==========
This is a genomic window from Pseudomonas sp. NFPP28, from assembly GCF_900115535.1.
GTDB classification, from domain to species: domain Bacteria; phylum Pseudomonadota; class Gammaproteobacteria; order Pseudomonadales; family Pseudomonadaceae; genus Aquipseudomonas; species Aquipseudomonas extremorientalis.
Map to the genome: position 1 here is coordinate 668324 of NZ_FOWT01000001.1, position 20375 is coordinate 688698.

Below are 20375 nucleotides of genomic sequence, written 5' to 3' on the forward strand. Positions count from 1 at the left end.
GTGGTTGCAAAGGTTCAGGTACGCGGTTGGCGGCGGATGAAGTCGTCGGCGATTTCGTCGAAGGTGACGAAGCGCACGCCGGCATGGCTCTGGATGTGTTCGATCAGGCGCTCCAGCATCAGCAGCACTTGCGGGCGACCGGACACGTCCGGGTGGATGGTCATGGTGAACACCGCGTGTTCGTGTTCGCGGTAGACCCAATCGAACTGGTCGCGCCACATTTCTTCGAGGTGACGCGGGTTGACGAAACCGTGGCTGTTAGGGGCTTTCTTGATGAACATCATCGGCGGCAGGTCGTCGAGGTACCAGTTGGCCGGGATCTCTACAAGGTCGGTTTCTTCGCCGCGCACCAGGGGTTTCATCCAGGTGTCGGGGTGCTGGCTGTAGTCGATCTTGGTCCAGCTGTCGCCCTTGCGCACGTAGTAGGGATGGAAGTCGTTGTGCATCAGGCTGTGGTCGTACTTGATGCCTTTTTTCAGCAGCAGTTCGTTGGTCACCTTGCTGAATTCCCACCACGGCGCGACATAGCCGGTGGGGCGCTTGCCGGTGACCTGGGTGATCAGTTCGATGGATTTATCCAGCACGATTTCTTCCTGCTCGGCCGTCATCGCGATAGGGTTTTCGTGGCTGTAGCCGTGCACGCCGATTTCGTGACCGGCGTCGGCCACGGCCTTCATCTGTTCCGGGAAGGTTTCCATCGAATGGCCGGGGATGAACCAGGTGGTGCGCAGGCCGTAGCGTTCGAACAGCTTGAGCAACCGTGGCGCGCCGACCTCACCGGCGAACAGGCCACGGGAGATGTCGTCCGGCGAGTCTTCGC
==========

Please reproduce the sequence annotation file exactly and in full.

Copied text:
This is a genomic window from Pseudomonas sp. NFPP28, from assembly GCF_900115535.1.
GTDB classification, from domain to species: domain Bacteria; phylum Pseudomonadota; class Gammaproteobacteria; order Pseudomonadales; family Pseudomonadaceae; genus Aquipseudomonas; species Aquipseudomonas extremorientalis.
Map to the genome: position 1 here is coordinate 668324 of NZ_FOWT01000001.1, position 20375 is coordinate 688698.

Below are 20375 nucleotides of genomic sequence, written 5' to 3' on the forward strand. Positions count from 1 at the left end.
GTGGTTGCAAAGGTTCAGGTACGCGGTTGGCGGCGGATGAAGTCGTCGGCGATTTCGTCGAAGGTGACGAAGCGCACGCCGGCATGGCTCTGGATGTGTTCGATCAGGCGCTCCAGCATCAGCAGCACTTGCGGGCGACCGGACACGTCCGGGTGGATGGTCATGGTGAACACCGCGTGTTCGTGTTCGCGGTAGACCCAATCGAACTGGTCGCGCCACATTTCTTCGAGGTGACGCGGGTTGACGAAACCGTGGCTGTTAGGGGCTTTCTTGATGAACATCATCGGCGGCAGGTCGTCGAGGTACCAGTTGGCCGGGATCTCTACAAGGTCGGTTTCTTCGCCGCGCACCAGGGGTTTCATCCAGGTGTCGGGGTGCTGGCTGTAGTCGATCTTGGTCCAGCTGTCGCCCTTGCGCACGTAGTAGGGATGGAAGTCGTTGTGCATCAGGCTGTGGTCGTACTTGATGCCTTTTTTCAGCAGCAGTTCGTTGGTCACCTTGCTGAATTCCCACCACGGCGCGACATAGCCGGTGGGGCGCTTGCCGGTGACCTGGGTGATCAGTTCGATGGATTTATCCAGCACGATTTCTTCCTGCTCGGCCGTCATCGCGATAGGGTTTTCGTGGCTGTAGCCGTGCACGCCGATTTCGTGACCGGCGTCGGCCACGGCCTTCATCTGTTCCGGGAAGGTTTCCATCGAATGGCCGGGGATGAACCAGGTGGTGCGCAGGCCGTAGCGTTCGAACAGCTTGAGCAACCGTGGCGCGCCGACCTCACCGGCGAACAGGCCACGGGAGATGTCGTCCGGCGAGTCTTCGC